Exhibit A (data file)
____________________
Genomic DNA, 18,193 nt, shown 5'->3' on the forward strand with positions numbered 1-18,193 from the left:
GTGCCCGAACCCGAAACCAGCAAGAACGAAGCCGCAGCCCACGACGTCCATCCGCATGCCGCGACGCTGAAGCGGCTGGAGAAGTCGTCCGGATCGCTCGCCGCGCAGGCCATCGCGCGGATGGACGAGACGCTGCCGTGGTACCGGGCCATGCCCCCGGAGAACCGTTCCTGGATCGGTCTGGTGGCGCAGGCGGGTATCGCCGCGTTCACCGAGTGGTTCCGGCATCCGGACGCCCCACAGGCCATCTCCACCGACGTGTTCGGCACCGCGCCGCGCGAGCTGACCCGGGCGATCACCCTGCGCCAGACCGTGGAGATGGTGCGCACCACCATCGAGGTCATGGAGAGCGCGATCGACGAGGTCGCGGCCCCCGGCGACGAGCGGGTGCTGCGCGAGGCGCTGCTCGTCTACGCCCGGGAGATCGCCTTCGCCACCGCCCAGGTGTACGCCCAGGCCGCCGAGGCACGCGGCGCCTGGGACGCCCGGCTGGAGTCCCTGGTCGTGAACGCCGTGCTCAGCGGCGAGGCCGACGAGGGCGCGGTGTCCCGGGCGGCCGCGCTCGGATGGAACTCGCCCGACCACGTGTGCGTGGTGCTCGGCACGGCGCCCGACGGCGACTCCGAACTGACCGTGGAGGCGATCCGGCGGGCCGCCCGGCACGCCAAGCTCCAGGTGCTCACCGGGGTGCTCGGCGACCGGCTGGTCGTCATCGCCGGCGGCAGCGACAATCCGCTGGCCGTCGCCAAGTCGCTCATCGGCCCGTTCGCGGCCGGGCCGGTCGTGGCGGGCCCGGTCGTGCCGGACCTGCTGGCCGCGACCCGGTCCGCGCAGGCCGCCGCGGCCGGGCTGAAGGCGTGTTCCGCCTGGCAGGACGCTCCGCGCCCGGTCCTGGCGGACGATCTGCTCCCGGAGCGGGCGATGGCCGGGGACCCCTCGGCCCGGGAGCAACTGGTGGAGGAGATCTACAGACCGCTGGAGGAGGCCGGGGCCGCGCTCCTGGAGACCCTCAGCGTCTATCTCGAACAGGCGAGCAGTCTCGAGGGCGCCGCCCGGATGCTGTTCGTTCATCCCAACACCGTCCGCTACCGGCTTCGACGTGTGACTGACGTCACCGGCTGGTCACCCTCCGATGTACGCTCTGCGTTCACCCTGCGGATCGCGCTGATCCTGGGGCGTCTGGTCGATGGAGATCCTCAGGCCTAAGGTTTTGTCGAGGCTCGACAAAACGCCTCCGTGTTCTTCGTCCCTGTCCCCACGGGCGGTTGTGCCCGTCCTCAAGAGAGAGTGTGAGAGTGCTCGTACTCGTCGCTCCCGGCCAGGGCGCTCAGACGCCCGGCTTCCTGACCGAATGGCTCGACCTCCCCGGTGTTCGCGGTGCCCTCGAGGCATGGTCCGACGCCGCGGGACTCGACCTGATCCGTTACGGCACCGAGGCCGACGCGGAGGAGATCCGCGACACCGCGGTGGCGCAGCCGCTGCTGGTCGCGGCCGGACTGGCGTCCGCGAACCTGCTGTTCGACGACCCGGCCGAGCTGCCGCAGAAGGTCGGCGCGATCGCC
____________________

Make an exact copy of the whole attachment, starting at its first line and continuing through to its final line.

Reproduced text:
Genomic DNA, 18,193 nt, shown 5'->3' on the forward strand with positions numbered 1-18,193 from the left:
GTGCCCGAACCCGAAACCAGCAAGAACGAAGCCGCAGCCCACGACGTCCATCCGCATGCCGCGACGCTGAAGCGGCTGGAGAAGTCGTCCGGATCGCTCGCCGCGCAGGCCATCGCGCGGATGGACGAGACGCTGCCGTGGTACCGGGCCATGCCCCCGGAGAACCGTTCCTGGATCGGTCTGGTGGCGCAGGCGGGTATCGCCGCGTTCACCGAGTGGTTCCGGCATCCGGACGCCCCACAGGCCATCTCCACCGACGTGTTCGGCACCGCGCCGCGCGAGCTGACCCGGGCGATCACCCTGCGCCAGACCGTGGAGATGGTGCGCACCACCATCGAGGTCATGGAGAGCGCGATCGACGAGGTCGCGGCCCCCGGCGACGAGCGGGTGCTGCGCGAGGCGCTGCTCGTCTACGCCCGGGAGATCGCCTTCGCCACCGCCCAGGTGTACGCCCAGGCCGCCGAGGCACGCGGCGCCTGGGACGCCCGGCTGGAGTCCCTGGTCGTGAACGCCGTGCTCAGCGGCGAGGCCGACGAGGGCGCGGTGTCCCGGGCGGCCGCGCTCGGATGGAACTCGCCCGACCACGTGTGCGTGGTGCTCGGCACGGCGCCCGACGGCGACTCCGAACTGACCGTGGAGGCGATCCGGCGGGCCGCCCGGCACGCCAAGCTCCAGGTGCTCACCGGGGTGCTCGGCGACCGGCTGGTCGTCATCGCCGGCGGCAGCGACAATCCGCTGGCCGTCGCCAAGTCGCTCATCGGCCCGTTCGCGGCCGGGCCGGTCGTGGCGGGCCCGGTCGTGCCGGACCTGCTGGCCGCGACCCGGTCCGCGCAGGCCGCCGCGGCCGGGCTGAAGGCGTGTTCCGCCTGGCAGGACGCTCCGCGCCCGGTCCTGGCGGACGATCTGCTCCCGGAGCGGGCGATGGCCGGGGACCCCTCGGCCCGGGAGCAACTGGTGGAGGAGATCTACAGACCGCTGGAGGAGGCCGGGGCCGCGCTCCTGGAGACCCTCAGCGTCTATCTCGAACAGGCGAGCAGTCTCGAGGGCGCCGCCCGGATGCTGTTCGTTCATCCCAACACCGTCCGCTACCGGCTTCGACGTGTGACTGACGTCACCGGCTGGTCACCCTCCGATGTACGCTCTGCGTTCACCCTGCGGATCGCGCTGATCCTGGGGCGTCTGGTCGATGGAGATCCTCAGGCCTAAGGTTTTGTCGAGGCTCGACAAAACGCCTCCGTGTTCTTCGTCCCTGTCCCCACGGGCGGTTGTGCCCGTCCTCAAGAGAGAGTGTGAGAGTGCTCGTACTCGTCGCTCCCGGCCAGGGCGCTCAGACGCCCGGCTTCCTGACCGAATGGCTCGACCTCCCCGGTGTTCGCGGTGCCCTCGAGGCATGGTCCGACGCCGCGGGACTCGACCTGATCCGTTACGGCACCGAGGCCGACGCGGAGGAGATCCGCGACACCGCGGTGGCGCAGCCGCTGCTGGTCGCGGCCGGACTGGCGTCCGCGAACCTGCTGTTCGACGACCCGGCCGAGCTGCCGCAGAAGGTCGGCGCGATCGCC